In Part 1 I explained what is post-traumatic growth PTG and that coaching and goal setting can support its achievement.
In this article I look more deeply at the personality traits that can facilitate PTG and explain how external support assists the ability to adapt positively to change.
Who has the best opportunity for Post Traumatic Growth?
Research shows that people who display openness, agreeableness, extraversion and conscientiousness function better after adversity. Being curious, remaining open to new ideas, showing trust and controlling your own impulses help you perform better.
PTG isn’t the same as resilience or bouncing back to where you were before. It’s about Thriving after the trauma. Going further than you ever did before as a result of your experiences.
How can Coaching help?
PTG is an emotional response to change. To achieve this, you need to review your beliefs and values in the light of the crisis. A coach can ask you the questions that will lead you to either affirming those beliefs and values or determining new ones.
Research has shown that people who actively seek out external sources of support are more likely to grow after experiencing trauma. Further, they are more likely to seek and achieve achievement across a variety of domains.
People who are coached effectively can flourish after adversity and their business can prosper. The coach would look at the individual, their business, their customers, their employees and their external partners to strengthen relationships and step forward together.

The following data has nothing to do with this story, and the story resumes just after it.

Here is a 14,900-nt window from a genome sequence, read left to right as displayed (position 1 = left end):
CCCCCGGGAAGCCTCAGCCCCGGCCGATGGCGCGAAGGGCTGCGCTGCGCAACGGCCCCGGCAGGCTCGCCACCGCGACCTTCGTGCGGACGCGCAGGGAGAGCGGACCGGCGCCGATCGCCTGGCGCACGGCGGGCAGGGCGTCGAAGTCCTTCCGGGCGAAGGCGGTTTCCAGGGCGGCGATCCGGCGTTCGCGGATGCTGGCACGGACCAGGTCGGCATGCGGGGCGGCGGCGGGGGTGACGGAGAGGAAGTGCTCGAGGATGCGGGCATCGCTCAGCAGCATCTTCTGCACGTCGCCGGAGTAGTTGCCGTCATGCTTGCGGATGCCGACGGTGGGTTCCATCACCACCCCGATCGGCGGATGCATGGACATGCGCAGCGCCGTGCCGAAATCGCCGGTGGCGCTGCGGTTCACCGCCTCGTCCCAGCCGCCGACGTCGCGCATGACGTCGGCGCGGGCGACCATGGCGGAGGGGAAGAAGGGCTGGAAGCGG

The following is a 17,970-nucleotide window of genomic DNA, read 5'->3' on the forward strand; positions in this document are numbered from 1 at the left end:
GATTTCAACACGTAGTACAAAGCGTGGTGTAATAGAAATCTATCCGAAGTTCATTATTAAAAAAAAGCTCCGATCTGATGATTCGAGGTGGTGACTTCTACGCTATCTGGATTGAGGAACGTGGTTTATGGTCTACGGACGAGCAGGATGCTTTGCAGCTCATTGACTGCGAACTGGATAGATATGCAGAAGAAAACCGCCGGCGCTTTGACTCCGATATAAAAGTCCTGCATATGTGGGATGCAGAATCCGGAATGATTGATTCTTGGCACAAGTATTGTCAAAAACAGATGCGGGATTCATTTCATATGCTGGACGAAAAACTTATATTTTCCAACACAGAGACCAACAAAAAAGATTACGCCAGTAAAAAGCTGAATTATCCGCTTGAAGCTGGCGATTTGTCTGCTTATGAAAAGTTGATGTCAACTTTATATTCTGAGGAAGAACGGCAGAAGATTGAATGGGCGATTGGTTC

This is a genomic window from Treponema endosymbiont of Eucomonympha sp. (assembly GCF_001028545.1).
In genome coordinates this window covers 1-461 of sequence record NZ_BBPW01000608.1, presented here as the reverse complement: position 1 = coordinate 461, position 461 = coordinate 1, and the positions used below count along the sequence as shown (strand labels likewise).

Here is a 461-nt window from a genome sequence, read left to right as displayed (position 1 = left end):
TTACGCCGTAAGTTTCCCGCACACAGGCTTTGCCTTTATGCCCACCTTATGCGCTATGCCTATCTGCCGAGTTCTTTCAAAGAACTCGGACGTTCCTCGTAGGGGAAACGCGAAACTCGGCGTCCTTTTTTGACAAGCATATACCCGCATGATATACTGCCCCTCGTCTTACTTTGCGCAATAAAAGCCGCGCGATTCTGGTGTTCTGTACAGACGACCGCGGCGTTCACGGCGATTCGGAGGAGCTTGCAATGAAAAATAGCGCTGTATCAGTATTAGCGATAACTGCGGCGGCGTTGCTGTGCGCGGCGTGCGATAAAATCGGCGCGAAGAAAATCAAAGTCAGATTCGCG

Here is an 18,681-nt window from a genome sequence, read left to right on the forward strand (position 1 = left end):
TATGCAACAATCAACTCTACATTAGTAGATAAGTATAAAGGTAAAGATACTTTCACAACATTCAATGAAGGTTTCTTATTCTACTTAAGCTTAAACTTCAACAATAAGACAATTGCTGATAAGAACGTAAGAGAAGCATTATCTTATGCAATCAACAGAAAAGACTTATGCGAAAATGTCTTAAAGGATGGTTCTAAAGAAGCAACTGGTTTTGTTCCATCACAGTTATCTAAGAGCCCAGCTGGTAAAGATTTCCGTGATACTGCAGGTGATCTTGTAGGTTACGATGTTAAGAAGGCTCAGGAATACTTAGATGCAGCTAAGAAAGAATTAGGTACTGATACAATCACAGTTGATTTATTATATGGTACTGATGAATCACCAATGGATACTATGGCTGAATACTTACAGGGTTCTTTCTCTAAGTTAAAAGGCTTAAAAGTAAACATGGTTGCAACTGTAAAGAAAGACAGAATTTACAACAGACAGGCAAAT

Goal Setting and Achievement
Coaches traditionally help people set goals and focus on achieving them. Post-traumatic goals need to align targets with what the individual wants. How do you as a business leader, then set goals for your team members that will take them and the business forward?
Business leaders need to understand what each member of their team is passionate about and be aware that this may have changed post Covid-19. If they are excited about their goals they are more likely to achieve them. Behaviours and work styles may also have changed. Some people for example have identified a need to work closely with others, others have found they are happiest being left to get on with something alone.
Leaders who actively encourage team members to be curious about new opportunities can spur innovation. Post-traumatic growth is a long process which will require a number of deliberate actions over a considerable period. A leader who takes a supportive coaching approach (rather than command and control) will reap the rewards by team members tackling and meeting more challenging goals.
The support of a coach to facilitate reflection and learning over an extended period will help you and your team achieve a bigger leap, further forward than you may achieve alone.
If you think you have the personality to achieve post-traumatic growth, contact firstname.lastname@example.org to learn more.
Tedeshi, R.G., & Calhoun, L.G. (2004). Posttraumatic Growth: Conceptual Foundation and Empirical Evidence. Philadelphia, PA: Lawrence Erlbaum Associates.